The main goal of the Serology Unit is to identify areas on submitted items that may contain bodily fluids. These pertinent stains are then documented, collected, and preserved for possible DNA testing at a later date. The body fluids typically searched for are blood and seminal fluid. Serologists use physical, chemical, and biological tools to examine evidence for these stains.Microscope

The Serology Section relies mainly on the skills and knowledge of the individual examiners as well as on basic equipment, chemical and biological exams. In many cases, this unit is the first stop for evidence. The powerful tool of DNA analysis is contingent in many situations on locating and identifying body fluid stains on the evidence--and finding these useful biological stains is the main focus of the Serology Unit.

Although evidence may come in many shapes and sizes, there are guidelines that allow for examinations to proceed in a sensible order, and throughout all of the examinations and testing of evidence, detailed notes are kept. This may include diagrams and photographs.

Serology lab spaceFirst, items are examined for their physical characteristics and at this point trace materials may also be collected. Although some stains may not be visible to the human eye, many are and the trained examiner looks thoroughly at each item to determine what stains merit additional testing. The next step may be to enhance the visual examination by using an alternate light source. In this way, stains may be located and then tested using chemical and biological means.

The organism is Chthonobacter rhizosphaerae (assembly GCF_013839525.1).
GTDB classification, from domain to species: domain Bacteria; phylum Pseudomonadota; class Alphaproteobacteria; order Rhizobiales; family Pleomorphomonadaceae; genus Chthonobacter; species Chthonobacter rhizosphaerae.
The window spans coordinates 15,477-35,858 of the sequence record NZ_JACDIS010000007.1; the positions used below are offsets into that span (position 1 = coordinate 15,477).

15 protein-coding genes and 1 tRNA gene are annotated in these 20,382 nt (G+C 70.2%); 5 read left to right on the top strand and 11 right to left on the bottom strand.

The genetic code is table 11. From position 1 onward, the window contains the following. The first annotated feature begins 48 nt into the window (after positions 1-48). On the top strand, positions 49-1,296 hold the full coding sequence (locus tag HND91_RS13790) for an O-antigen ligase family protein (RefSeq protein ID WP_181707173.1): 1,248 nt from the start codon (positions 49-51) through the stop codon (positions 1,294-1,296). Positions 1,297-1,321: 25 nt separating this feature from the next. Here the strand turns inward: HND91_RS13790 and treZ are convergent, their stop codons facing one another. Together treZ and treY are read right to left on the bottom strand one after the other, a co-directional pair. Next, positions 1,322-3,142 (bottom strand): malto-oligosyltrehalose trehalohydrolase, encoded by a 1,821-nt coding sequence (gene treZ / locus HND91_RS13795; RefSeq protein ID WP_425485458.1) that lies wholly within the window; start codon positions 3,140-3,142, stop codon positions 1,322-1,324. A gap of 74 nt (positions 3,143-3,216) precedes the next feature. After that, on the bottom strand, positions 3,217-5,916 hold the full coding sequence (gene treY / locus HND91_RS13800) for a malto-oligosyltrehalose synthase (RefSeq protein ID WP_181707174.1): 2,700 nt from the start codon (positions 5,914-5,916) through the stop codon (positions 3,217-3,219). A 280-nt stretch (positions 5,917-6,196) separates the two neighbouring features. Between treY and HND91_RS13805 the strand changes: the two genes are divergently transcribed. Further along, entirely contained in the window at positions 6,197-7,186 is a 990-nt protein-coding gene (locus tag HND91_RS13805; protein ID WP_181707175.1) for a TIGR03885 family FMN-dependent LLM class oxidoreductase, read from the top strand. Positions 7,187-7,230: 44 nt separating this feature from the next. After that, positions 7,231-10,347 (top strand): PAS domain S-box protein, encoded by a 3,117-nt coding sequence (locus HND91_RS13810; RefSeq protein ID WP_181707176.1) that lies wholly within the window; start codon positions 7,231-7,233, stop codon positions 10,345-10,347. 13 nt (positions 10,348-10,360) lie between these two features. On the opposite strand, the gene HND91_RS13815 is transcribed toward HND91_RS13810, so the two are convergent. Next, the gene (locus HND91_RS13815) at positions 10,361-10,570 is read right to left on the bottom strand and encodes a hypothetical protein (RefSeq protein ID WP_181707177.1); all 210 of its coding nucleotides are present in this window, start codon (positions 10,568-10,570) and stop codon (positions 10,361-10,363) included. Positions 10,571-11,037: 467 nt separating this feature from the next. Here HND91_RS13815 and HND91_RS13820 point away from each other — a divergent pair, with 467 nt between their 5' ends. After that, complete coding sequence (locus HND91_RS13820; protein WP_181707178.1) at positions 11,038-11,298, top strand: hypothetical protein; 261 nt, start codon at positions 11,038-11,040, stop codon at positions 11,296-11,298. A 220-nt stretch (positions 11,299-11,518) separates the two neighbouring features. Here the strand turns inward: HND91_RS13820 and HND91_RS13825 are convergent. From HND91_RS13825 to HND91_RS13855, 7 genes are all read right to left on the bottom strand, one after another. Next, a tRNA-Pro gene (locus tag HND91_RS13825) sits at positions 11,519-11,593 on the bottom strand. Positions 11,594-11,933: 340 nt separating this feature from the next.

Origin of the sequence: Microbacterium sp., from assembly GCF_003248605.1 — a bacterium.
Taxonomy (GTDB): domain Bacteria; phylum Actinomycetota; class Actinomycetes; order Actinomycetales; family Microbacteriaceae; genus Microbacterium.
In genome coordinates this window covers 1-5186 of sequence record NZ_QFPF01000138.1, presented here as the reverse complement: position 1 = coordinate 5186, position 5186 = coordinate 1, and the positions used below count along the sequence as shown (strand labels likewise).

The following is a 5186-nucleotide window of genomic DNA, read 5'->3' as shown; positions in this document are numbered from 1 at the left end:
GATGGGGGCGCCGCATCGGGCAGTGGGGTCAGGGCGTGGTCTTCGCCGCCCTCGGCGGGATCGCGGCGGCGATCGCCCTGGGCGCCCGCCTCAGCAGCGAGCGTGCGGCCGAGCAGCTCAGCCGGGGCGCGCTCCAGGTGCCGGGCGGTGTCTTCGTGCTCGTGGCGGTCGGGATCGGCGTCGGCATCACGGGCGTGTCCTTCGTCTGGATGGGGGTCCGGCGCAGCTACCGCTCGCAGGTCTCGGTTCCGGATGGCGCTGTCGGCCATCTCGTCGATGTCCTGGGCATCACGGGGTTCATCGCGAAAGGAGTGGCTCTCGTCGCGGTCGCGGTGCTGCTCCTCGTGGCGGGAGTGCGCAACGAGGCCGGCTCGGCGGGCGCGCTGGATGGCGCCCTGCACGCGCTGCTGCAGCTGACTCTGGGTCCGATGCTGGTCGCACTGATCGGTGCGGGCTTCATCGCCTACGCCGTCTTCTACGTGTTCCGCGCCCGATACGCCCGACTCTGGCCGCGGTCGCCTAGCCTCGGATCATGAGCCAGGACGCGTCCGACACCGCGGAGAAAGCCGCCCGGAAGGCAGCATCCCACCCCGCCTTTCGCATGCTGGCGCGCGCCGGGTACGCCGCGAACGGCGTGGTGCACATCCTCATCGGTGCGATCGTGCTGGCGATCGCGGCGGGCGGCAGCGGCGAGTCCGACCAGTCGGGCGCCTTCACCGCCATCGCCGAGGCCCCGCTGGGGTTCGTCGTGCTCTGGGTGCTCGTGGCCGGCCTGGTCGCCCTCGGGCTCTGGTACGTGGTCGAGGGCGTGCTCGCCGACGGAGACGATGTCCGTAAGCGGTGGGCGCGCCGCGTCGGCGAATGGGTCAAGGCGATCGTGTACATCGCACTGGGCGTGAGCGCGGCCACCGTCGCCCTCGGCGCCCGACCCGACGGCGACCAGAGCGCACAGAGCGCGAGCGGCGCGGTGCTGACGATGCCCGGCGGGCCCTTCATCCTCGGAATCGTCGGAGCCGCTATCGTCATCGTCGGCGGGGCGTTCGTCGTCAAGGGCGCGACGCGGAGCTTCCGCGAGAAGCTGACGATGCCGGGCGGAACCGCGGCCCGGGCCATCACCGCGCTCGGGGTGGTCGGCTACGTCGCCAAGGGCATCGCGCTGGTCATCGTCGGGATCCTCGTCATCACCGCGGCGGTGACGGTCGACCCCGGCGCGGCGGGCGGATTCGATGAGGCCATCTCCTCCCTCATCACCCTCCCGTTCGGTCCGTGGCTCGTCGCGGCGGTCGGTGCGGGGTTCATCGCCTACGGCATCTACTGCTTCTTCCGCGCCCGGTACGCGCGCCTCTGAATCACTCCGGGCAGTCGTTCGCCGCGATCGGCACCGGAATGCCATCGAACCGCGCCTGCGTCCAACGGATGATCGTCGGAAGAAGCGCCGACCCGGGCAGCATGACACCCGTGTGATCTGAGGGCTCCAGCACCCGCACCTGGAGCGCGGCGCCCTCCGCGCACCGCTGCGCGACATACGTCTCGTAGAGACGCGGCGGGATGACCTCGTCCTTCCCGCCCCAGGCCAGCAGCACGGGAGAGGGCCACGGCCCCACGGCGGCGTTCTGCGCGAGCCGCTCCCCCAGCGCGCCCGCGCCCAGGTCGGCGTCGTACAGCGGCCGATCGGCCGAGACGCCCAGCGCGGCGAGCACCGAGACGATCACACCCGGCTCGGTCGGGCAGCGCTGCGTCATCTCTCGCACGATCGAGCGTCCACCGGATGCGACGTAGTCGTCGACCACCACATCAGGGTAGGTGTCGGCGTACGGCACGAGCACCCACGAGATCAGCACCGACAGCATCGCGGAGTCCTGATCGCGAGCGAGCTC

When pertinent body fluid stains are located then either the entire item, a collection from the item, or a portion of the item is preserved in a freezer. The low temperatures may help to maintain the stability of the collected materials.

The situation of the particular case is always important to consider. Sometimes the relevant information sought may be from whom the body fluid came, and other times it may be that determining the nature of the stain is the piece of information needed. The location of staining on an item may also be very significant in determining certain aspects of what may have happened. The results of these examinations relative to the case details may allow investigators to focus on suspects and to exclude, or exonerate, other individuals. 

Contact Information

Vermont Forensic Laboratory
P.O. Box 47
Waterbury, VT 05676-0047
Telephone: 802-244-8788
Fax:  802-241-5557